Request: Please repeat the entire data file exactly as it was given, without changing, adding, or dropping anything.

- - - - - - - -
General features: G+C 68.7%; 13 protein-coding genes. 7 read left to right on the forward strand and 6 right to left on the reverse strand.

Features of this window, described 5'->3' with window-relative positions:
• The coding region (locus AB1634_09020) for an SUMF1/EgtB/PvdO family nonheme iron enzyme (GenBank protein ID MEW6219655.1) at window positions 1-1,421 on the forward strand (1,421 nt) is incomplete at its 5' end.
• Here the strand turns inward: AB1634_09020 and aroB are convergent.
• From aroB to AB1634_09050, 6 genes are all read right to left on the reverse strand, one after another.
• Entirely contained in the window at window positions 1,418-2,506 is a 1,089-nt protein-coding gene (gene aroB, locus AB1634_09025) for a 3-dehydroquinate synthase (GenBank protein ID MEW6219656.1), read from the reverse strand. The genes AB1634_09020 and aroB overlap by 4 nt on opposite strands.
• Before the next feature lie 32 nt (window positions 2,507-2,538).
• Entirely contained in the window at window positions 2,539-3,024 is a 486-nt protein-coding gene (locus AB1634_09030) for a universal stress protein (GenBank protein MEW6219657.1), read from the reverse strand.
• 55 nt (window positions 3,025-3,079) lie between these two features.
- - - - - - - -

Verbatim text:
General features: G+C 68.7%; 13 protein-coding genes. 7 read left to right on the forward strand and 6 right to left on the reverse strand.

Features of this window, described 5'->3' with window-relative positions:
• The coding region (locus AB1634_09020) for an SUMF1/EgtB/PvdO family nonheme iron enzyme (GenBank protein ID MEW6219655.1) at window positions 1-1,421 on the forward strand (1,421 nt) is incomplete at its 5' end.
• Here the strand turns inward: AB1634_09020 and aroB are convergent.
• From aroB to AB1634_09050, 6 genes are all read right to left on the reverse strand, one after another.
• Entirely contained in the window at window positions 1,418-2,506 is a 1,089-nt protein-coding gene (gene aroB, locus AB1634_09025) for a 3-dehydroquinate synthase (GenBank protein ID MEW6219656.1), read from the reverse strand. The genes AB1634_09020 and aroB overlap by 4 nt on opposite strands.
• Before the next feature lie 32 nt (window positions 2,507-2,538).
• Entirely contained in the window at window positions 2,539-3,024 is a 486-nt protein-coding gene (locus AB1634_09030) for a universal stress protein (GenBank protein MEW6219657.1), read from the reverse strand.
• 55 nt (window positions 3,025-3,079) lie between these two features.